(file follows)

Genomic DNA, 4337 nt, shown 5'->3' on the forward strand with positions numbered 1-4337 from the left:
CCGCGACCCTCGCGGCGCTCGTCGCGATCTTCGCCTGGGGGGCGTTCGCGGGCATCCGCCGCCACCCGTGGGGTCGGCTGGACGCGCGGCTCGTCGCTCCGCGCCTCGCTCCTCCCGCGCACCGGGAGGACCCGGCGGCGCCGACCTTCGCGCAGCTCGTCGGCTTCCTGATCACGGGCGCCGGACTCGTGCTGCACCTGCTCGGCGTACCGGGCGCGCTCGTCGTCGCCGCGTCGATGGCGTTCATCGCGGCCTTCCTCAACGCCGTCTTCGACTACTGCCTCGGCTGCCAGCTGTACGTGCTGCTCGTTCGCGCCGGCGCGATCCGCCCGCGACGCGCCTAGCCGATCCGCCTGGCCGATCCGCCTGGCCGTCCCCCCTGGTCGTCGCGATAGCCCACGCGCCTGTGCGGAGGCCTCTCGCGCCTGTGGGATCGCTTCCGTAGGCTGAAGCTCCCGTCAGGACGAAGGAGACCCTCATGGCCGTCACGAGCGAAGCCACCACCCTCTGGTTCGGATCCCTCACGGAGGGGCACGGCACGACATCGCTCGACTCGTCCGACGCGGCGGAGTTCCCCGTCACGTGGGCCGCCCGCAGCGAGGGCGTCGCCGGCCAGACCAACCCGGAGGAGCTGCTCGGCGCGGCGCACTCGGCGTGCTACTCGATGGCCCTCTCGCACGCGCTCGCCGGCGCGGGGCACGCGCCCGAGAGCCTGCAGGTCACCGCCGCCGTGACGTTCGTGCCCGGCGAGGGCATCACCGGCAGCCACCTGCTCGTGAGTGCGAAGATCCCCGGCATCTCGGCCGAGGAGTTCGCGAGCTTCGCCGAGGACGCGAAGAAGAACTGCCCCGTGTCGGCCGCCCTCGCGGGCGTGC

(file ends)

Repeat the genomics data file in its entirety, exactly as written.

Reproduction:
Genomic DNA, 4337 nt, shown 5'->3' on the forward strand with positions numbered 1-4337 from the left:
CCGCGACCCTCGCGGCGCTCGTCGCGATCTTCGCCTGGGGGGCGTTCGCGGGCATCCGCCGCCACCCGTGGGGTCGGCTGGACGCGCGGCTCGTCGCTCCGCGCCTCGCTCCTCCCGCGCACCGGGAGGACCCGGCGGCGCCGACCTTCGCGCAGCTCGTCGGCTTCCTGATCACGGGCGCCGGACTCGTGCTGCACCTGCTCGGCGTACCGGGCGCGCTCGTCGTCGCCGCGTCGATGGCGTTCATCGCGGCCTTCCTCAACGCCGTCTTCGACTACTGCCTCGGCTGCCAGCTGTACGTGCTGCTCGTTCGCGCCGGCGCGATCCGCCCGCGACGCGCCTAGCCGATCCGCCTGGCCGATCCGCCTGGCCGTCCCCCCTGGTCGTCGCGATAGCCCACGCGCCTGTGCGGAGGCCTCTCGCGCCTGTGGGATCGCTTCCGTAGGCTGAAGCTCCCGTCAGGACGAAGGAGACCCTCATGGCCGTCACGAGCGAAGCCACCACCCTCTGGTTCGGATCCCTCACGGAGGGGCACGGCACGACATCGCTCGACTCGTCCGACGCGGCGGAGTTCCCCGTCACGTGGGCCGCCCGCAGCGAGGGCGTCGCCGGCCAGACCAACCCGGAGGAGCTGCTCGGCGCGGCGCACTCGGCGTGCTACTCGATGGCCCTCTCGCACGCGCTCGCCGGCGCGGGGCACGCGCCCGAGAGCCTGCAGGTCACCGCCGCCGTGACGTTCGTGCCCGGCGAGGGCATCACCGGCAGCCACCTGCTCGTGAGTGCGAAGATCCCCGGCATCTCGGCCGAGGAGTTCGCGAGCTTCGCCGAGGACGCGAAGAAGAACTGCCCCGTGTCGGCCGCCCTCGCGGGCGTGC